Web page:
Turkey slaps its fist on the table. On Wednesday October 28, she announced that she would take “judicial and diplomatic” measures after the publication by the French satirical weekly Charlie Hebdo from a caricature of President Recep Tayyip Erdogan. “The necessary legal and diplomatic actions will be taken against the said cartoon,” the Turkish presidency’s communications directorate said in a statement in French, amid growing tensions between Ankara and Paris.
The cartoon, released online Tuesday night, shows Recep Tayyip Erdogan, in a T-shirt and underwear, drinking a beer and lifting the skirt of a woman wearing the veil, revealing her bare buttocks.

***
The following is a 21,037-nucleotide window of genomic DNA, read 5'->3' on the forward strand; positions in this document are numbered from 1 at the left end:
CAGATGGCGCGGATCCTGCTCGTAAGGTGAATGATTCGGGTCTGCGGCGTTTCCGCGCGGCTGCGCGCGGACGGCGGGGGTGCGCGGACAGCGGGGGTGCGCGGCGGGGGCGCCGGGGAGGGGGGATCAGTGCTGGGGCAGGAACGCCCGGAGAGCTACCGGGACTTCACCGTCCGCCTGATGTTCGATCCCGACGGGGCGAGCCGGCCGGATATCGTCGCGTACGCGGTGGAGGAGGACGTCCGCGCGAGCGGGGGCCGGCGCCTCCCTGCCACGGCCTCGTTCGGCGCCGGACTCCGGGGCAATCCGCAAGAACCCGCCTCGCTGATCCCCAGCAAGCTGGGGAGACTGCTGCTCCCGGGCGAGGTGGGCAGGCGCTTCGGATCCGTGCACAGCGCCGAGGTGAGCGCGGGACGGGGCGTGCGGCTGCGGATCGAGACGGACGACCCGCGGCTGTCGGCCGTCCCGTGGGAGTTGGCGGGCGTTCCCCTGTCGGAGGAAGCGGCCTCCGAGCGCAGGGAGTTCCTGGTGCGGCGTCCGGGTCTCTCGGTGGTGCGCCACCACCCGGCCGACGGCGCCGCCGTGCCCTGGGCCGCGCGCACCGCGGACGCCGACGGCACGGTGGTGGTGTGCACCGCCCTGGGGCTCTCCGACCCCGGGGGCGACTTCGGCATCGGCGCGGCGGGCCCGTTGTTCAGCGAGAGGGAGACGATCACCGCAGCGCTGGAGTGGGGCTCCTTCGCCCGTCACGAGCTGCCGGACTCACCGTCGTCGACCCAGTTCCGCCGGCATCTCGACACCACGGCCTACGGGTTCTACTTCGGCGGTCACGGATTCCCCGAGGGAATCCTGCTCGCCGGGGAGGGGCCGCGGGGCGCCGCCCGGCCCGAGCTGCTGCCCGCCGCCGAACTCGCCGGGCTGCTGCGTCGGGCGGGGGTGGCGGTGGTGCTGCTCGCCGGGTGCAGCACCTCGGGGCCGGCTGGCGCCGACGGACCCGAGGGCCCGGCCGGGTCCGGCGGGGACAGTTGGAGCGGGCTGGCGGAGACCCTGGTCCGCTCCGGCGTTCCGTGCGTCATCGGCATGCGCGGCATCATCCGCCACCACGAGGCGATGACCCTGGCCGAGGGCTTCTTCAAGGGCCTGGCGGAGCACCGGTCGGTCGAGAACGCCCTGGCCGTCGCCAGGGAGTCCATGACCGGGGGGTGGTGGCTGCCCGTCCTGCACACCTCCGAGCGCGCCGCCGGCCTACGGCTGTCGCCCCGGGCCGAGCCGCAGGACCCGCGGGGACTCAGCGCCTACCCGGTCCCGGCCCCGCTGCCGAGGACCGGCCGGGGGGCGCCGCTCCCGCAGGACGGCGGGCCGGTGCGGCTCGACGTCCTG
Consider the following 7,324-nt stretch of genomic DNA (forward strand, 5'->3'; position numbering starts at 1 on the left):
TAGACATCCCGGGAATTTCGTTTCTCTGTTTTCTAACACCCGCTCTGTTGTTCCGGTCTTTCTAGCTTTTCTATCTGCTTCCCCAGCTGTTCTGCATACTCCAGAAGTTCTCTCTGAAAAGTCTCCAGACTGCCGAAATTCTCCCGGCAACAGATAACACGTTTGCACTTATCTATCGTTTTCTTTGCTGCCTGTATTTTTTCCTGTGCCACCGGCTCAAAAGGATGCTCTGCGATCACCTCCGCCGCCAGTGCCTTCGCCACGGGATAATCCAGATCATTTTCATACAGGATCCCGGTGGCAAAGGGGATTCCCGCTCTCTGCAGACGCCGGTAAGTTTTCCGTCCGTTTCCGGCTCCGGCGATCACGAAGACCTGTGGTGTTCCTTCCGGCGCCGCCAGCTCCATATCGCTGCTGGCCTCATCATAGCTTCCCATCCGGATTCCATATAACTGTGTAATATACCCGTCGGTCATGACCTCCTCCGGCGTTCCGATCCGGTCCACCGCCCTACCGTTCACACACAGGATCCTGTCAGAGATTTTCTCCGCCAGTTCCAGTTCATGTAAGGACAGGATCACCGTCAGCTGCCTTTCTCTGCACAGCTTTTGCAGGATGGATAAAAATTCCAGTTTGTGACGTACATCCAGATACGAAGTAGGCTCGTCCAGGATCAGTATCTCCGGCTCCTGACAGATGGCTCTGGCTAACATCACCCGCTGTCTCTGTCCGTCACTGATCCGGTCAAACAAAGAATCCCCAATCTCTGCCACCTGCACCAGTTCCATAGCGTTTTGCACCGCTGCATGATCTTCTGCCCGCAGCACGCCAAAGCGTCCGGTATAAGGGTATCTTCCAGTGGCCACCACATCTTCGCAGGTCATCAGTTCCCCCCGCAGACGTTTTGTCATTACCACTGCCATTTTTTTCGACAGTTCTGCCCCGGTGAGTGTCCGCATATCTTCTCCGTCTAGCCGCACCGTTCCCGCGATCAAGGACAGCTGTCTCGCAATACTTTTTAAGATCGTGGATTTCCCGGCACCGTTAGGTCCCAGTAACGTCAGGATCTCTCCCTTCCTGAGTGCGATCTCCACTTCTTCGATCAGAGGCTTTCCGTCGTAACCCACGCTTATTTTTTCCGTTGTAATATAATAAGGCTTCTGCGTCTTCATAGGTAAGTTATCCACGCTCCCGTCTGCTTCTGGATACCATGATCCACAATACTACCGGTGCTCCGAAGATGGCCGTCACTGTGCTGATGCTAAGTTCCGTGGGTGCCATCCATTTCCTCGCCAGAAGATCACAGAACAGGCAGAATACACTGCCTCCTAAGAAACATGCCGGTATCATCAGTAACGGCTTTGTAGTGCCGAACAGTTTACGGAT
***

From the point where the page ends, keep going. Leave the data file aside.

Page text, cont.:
Erdogan questions Macron’s “mental health”
A very lively controversy has been opposing for weeks President Emmanuel Macron and his Turkish counterpart, the latter having gone so far as to question the “mental health” of the French president about his positions on radical Islamism and freedom. expression.
Charlie Hebdo had published cartoons of the Prophet Muhammad in 2006, like other European newspapers, in defense of press freedom after their publication by a Danish daily angered many Muslims. The weekly was the victim in 2015 of a jihadist attack which killed 12 people, including journalists and cartoonists from the newspaper.
I am Derek Black, an author of World Stock Market. I have a degree in creative writing and journalism from the University of Central Florida. I have a passion for writing and informing the public. I strive to be accurate and fair in my reporting, and to provide a voice for those who may not otherwise be heard.